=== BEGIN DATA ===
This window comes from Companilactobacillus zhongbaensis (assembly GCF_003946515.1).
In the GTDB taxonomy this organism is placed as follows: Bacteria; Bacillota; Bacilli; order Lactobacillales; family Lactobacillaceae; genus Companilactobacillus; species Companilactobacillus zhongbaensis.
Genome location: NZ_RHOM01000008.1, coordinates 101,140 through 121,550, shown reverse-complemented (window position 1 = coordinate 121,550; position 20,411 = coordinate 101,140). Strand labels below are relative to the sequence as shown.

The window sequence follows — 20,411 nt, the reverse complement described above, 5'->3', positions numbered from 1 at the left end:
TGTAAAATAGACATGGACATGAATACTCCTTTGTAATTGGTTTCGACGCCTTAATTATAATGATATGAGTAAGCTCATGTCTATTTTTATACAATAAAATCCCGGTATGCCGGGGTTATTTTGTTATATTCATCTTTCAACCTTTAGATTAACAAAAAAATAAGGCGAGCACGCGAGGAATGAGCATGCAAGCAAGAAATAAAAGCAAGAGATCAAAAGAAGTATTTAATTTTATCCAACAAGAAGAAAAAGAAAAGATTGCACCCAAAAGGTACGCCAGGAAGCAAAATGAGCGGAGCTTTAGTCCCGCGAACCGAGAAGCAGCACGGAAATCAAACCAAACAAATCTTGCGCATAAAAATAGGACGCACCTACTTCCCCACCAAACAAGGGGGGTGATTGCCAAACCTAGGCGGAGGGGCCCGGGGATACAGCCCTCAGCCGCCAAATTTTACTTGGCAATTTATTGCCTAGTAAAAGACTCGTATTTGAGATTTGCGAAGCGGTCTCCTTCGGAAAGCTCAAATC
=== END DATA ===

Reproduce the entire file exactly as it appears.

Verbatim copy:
This window comes from Companilactobacillus zhongbaensis (assembly GCF_003946515.1).
In the GTDB taxonomy this organism is placed as follows: Bacteria; Bacillota; Bacilli; order Lactobacillales; family Lactobacillaceae; genus Companilactobacillus; species Companilactobacillus zhongbaensis.
Genome location: NZ_RHOM01000008.1, coordinates 101,140 through 121,550, shown reverse-complemented (window position 1 = coordinate 121,550; position 20,411 = coordinate 101,140). Strand labels below are relative to the sequence as shown.

The window sequence follows — 20,411 nt, the reverse complement described above, 5'->3', positions numbered from 1 at the left end:
TGTAAAATAGACATGGACATGAATACTCCTTTGTAATTGGTTTCGACGCCTTAATTATAATGATATGAGTAAGCTCATGTCTATTTTTATACAATAAAATCCCGGTATGCCGGGGTTATTTTGTTATATTCATCTTTCAACCTTTAGATTAACAAAAAAATAAGGCGAGCACGCGAGGAATGAGCATGCAAGCAAGAAATAAAAGCAAGAGATCAAAAGAAGTATTTAATTTTATCCAACAAGAAGAAAAAGAAAAGATTGCACCCAAAAGGTACGCCAGGAAGCAAAATGAGCGGAGCTTTAGTCCCGCGAACCGAGAAGCAGCACGGAAATCAAACCAAACAAATCTTGCGCATAAAAATAGGACGCACCTACTTCCCCACCAAACAAGGGGGGTGATTGCCAAACCTAGGCGGAGGGGCCCGGGGATACAGCCCTCAGCCGCCAAATTTTACTTGGCAATTTATTGCCTAGTAAAAGACTCGTATTTGAGATTTGCGAAGCGGTCTCCTTCGGAAAGCTCAAATC